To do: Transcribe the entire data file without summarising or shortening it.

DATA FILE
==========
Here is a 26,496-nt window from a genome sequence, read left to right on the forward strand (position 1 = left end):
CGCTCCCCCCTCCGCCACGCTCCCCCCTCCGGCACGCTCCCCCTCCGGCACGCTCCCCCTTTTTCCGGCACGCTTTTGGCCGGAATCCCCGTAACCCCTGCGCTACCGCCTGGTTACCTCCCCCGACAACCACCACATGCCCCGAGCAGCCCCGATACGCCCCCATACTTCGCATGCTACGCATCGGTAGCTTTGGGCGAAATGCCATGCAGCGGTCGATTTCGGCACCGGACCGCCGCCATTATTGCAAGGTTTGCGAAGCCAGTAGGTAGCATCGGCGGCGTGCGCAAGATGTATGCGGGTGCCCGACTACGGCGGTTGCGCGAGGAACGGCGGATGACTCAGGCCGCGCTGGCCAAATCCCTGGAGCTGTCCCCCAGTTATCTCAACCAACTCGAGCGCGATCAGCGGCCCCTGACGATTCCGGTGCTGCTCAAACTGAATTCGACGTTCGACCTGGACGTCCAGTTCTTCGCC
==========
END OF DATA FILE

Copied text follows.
Here is a 26,496-nt window from a genome sequence, read left to right on the forward strand (position 1 = left end):
CGCTCCCCCCTCCGCCACGCTCCCCCCTCCGGCACGCTCCCCCTCCGGCACGCTCCCCCTTTTTCCGGCACGCTTTTGGCCGGAATCCCCGTAACCCCTGCGCTACCGCCTGGTTACCTCCCCCGACAACCACCACATGCCCCGAGCAGCCCCGATACGCCCCCATACTTCGCATGCTACGCATCGGTAGCTTTGGGCGAAATGCCATGCAGCGGTCGATTTCGGCACCGGACCGCCGCCATTATTGCAAGGTTTGCGAAGCCAGTAGGTAGCATCGGCGGCGTGCGCAAGATGTATGCGGGTGCCCGACTACGGCGGTTGCGCGAGGAACGGCGGATGACTCAGGCCGCGCTGGCCAAATCCCTGGAGCTGTCCCCCAGTTATCTCAACCAACTCGAGCGCGATCAGCGGCCCCTGACGATTCCGGTGCTGCTCAAACTGAATTCGACGTTCGACCTGGACGTCCAGTTCTTCGCC